Chemical industry weekly news roundup, 13 June
1:44 PM MDT | June 13, 2014 | By LINDSAY FROST
This Week in CW:
Navigating the growing pains that accompany the unprecedented US capital build was a primary theme at ACC’s annual meeting at Colorado Springs, CO, on 2–4 June. Strains are already showing on early US Gulf Coast expansion projects, producers say. Producers are also turning attention to challenges associated with getting material to market once production comes online. “We are in the middle of a variety of expansion projects,” says Jim Gallogly, LyondellBasell Industries CEO and current chair of ACC’s executive committee. “The strategy was to begin very, very early, and we are glad we did. At this point in time, we see labor costs increasing and productivity decreasing—and this is at an early stage when permits are just being issued for the larger projects.” Heavier strains are expected as those greenfield projects ramp up over the next two years. “My view is that this will become more acute and you will see increasing costs and delays in the coming years,” Gallogly says.
Bayer’s supervisory board has made a number of changes to the company’s management board. Meanwhile, the tenure of Marijn Dekkers as chairman and CEO has been extended by just two years, until the end of 2016, from the end of his initial five-year period. Dekkers cites family reasons for the shorter-than-expected extension. Bayer says that, to ensure continuity in key aspects of the company’s future development, the supervisory board has appointed Werner Baumann, current CFO, as chief strategy and portfolio officer, effective 1 October 2014. Baumann’s existing contract runs until 31 December 2017. Also effective 1 October 2014, Johannes Dietsch, currently senior Bayer representative and CFO/Greater China and based in Shanghai, will assume the position of CFO. He will be appointed to the Bayer management board effective 1 September 2014.
Trinseo, formerly Styron, on 12 June completed its initial public offering, raising about $190 million through the sale of 10 million common shares. The company’s shares, which were initially priced at $19 each, are now listed on the New York Stock Exchange under the symbol TSE. Trinseo filed for an IPO in March. About 21% of the company’s shares will be public after the IPO. Trinseo is Dow Chemical’s former styrenics business, which was acquired by private equity firm Bain Capital (Boston) in 2010 for $1.63 billion. Bain owns 89.5% of the company, with Dow owning 6.8% and the remaining 3.7% owned by company management, including Trinseo CEO Chris Pappas. Trinseo recorded $5.31 billion in sales during 2013, not including the company’s 50% interest in the Americas Styrenics polystyrene joint venture with Chevron Phillips Chemical.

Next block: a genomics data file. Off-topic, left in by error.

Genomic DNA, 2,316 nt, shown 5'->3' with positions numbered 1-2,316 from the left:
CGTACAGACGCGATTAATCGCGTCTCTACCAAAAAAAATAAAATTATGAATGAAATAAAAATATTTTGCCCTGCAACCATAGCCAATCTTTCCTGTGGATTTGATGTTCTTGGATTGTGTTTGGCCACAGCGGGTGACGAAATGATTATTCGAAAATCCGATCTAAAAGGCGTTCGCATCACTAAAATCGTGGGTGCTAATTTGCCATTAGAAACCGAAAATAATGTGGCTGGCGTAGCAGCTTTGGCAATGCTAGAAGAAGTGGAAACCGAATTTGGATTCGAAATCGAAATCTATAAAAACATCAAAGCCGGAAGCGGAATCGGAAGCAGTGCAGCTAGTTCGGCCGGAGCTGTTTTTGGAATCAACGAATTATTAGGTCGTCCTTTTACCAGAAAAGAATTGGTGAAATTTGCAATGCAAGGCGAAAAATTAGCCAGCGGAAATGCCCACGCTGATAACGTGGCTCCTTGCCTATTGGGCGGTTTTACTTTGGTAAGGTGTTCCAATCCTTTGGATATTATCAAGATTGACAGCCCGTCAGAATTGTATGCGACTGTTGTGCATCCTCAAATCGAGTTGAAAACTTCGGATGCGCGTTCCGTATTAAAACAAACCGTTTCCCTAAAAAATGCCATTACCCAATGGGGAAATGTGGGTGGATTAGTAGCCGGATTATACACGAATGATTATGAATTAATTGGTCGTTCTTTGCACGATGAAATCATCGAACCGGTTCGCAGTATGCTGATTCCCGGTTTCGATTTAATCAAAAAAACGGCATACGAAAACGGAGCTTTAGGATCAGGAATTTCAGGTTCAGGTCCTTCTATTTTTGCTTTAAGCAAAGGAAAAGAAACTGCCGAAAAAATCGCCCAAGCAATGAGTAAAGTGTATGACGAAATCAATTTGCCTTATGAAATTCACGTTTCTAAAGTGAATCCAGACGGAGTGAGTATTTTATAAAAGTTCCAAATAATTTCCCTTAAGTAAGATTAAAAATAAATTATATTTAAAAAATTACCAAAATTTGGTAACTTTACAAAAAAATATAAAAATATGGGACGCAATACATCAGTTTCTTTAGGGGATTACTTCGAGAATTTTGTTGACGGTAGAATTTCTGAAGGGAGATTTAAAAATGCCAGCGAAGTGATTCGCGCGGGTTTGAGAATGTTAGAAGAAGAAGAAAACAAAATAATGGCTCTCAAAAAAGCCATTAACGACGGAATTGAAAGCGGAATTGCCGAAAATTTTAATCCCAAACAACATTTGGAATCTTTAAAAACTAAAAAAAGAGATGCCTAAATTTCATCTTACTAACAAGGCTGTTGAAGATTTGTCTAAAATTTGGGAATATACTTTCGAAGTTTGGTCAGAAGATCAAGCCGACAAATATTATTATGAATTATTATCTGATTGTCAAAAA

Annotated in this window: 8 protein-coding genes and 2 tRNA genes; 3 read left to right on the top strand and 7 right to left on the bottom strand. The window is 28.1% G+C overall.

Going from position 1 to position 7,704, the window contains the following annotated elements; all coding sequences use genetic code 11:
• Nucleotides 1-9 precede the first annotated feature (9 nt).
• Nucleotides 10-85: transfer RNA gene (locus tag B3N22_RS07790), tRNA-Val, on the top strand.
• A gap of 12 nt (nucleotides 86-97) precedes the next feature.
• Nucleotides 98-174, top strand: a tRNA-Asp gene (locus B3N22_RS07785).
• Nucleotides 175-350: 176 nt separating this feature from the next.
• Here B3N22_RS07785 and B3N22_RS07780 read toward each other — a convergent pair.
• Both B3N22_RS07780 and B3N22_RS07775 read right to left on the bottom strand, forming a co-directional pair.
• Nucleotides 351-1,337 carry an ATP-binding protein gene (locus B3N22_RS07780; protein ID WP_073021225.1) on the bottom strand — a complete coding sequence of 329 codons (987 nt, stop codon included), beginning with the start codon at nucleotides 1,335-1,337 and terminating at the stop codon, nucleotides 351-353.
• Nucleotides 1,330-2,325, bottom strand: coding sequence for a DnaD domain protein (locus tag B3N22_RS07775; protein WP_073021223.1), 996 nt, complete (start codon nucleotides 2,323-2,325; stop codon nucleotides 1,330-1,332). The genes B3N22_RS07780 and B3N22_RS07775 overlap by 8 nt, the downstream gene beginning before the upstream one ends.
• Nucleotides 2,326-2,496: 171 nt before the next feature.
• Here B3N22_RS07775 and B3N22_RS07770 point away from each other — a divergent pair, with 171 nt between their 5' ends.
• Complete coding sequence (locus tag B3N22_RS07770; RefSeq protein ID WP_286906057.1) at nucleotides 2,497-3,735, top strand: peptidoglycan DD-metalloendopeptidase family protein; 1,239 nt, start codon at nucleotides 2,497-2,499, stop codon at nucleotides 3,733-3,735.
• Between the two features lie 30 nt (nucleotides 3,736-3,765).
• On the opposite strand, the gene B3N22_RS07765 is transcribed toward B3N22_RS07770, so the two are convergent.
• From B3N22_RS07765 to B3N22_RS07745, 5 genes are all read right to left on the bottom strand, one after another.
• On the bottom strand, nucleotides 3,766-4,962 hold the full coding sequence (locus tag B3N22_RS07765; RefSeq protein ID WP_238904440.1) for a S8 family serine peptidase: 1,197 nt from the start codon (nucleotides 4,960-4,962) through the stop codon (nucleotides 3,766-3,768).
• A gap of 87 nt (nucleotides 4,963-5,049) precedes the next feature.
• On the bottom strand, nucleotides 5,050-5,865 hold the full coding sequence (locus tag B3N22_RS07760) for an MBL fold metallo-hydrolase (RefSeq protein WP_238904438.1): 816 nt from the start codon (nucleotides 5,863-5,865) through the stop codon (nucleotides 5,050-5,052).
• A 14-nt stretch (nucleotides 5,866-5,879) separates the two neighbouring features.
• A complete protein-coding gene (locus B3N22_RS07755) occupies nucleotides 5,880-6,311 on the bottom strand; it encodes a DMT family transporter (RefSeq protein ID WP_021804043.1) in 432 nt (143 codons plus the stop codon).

Occidental Petroleum has named Robert Peterson president of OxyChem, effective 1 August. Peterson succeeds Chuck Anderson, who will retire on 31 July. Peterson has served as senior v.p./basic chemicals since 2009. Peterson has been with OxyChem for 18 years, holding positions in manufacturing, sales, and marketing. He had served as v.p./vinyls from 2006–08 before his current position. Anderson began his career with OxyChem in 1981 and has served as president since 2006.
Around the Web:
According to the Carbon Brief blog, The government's new system to allocate green energy subsidies is called contracts for difference (CfDs). The government plans to use auctions to annually divide up a fixed pot of money to support established forms of renewable power. Different technologies will compete against each other for support. Other less mature technologies may not have to compete for money initially, on the basis that they need the support more.
CEO compensation has increased by 937% over the last three decades, according to a new study written about in Al Jazeera America. The rise compares with a dismal 10.2% hike for the average US worker over the same time frame, putting into stark contrast the relative fortunes of the superrich and everyday employees in an increasingly economically divided America. The report, released by the Economic Policy Institute (EPI) on Thursday, found that average CEO compensation, which includes stock bonuses, was $15.2 million in 2013, up 2.8% from 2012 and 21.7% since 2010. That increase follows a trend since 1978 of CEO pay outpacing other economic growth factors. EPI says the 937% rise in pay is more than double the rate that the stock market grew in the same years.
China’s new yuan loans and money supply topped estimates in May as the government supports economic growth while reining in shadow banking, according to Bloomberg News. Local-currency loans were 870.8 billion yuan ($140 billion), the People’s Bank of China said on its website yesterday, higher than 42 out of 43 analyst estimates in a Bloomberg News survey. M2, the broadest measure of money supply, rose 13.4%, compared with a median projection for 13.1%.
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